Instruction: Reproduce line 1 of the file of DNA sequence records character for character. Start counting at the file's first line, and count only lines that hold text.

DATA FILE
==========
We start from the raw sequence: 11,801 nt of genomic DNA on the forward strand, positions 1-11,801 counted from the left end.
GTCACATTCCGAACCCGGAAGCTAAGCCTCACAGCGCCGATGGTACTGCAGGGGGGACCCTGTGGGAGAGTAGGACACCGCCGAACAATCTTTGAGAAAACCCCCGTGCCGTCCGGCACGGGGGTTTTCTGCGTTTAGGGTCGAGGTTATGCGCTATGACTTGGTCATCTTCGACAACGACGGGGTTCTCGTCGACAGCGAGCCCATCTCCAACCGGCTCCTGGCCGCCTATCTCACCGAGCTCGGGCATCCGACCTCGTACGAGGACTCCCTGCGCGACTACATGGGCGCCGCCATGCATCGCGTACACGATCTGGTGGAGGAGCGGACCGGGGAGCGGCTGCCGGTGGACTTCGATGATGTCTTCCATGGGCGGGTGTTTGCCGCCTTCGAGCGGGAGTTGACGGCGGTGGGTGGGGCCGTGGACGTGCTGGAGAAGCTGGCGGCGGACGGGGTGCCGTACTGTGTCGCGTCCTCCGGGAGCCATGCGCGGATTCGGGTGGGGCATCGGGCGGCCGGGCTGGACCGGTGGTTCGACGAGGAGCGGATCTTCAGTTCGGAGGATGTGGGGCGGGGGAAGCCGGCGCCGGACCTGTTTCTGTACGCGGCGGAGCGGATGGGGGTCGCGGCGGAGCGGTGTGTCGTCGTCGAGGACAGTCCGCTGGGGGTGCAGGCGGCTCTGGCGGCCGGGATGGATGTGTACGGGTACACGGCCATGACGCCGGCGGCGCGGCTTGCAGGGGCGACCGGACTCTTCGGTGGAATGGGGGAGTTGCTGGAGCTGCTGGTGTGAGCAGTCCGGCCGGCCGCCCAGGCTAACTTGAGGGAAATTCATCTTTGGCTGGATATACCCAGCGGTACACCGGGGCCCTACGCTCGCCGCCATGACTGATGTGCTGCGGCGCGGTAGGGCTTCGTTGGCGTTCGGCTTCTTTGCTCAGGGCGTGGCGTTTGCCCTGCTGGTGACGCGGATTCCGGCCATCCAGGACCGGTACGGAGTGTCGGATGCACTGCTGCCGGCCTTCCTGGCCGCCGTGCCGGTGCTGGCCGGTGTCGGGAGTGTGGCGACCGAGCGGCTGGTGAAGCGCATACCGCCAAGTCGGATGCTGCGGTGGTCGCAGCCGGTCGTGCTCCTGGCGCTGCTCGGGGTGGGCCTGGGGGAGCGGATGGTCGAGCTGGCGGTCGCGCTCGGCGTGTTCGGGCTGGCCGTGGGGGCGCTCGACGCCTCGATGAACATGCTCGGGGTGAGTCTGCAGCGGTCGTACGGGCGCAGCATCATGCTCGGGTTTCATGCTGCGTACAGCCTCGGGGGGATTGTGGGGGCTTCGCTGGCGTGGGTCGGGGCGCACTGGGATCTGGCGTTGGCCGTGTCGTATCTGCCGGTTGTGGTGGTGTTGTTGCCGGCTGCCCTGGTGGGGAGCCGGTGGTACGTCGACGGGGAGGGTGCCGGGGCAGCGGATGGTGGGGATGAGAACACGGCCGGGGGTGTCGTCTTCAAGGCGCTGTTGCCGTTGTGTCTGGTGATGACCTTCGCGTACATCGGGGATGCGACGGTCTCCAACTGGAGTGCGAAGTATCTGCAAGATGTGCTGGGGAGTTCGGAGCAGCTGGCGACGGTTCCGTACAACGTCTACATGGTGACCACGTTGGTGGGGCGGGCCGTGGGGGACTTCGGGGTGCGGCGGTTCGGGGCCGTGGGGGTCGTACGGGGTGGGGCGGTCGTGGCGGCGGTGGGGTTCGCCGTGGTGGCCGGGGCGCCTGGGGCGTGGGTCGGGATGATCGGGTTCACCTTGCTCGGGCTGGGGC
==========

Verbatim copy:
We start from the raw sequence: 11,801 nt of genomic DNA on the forward strand, positions 1-11,801 counted from the left end.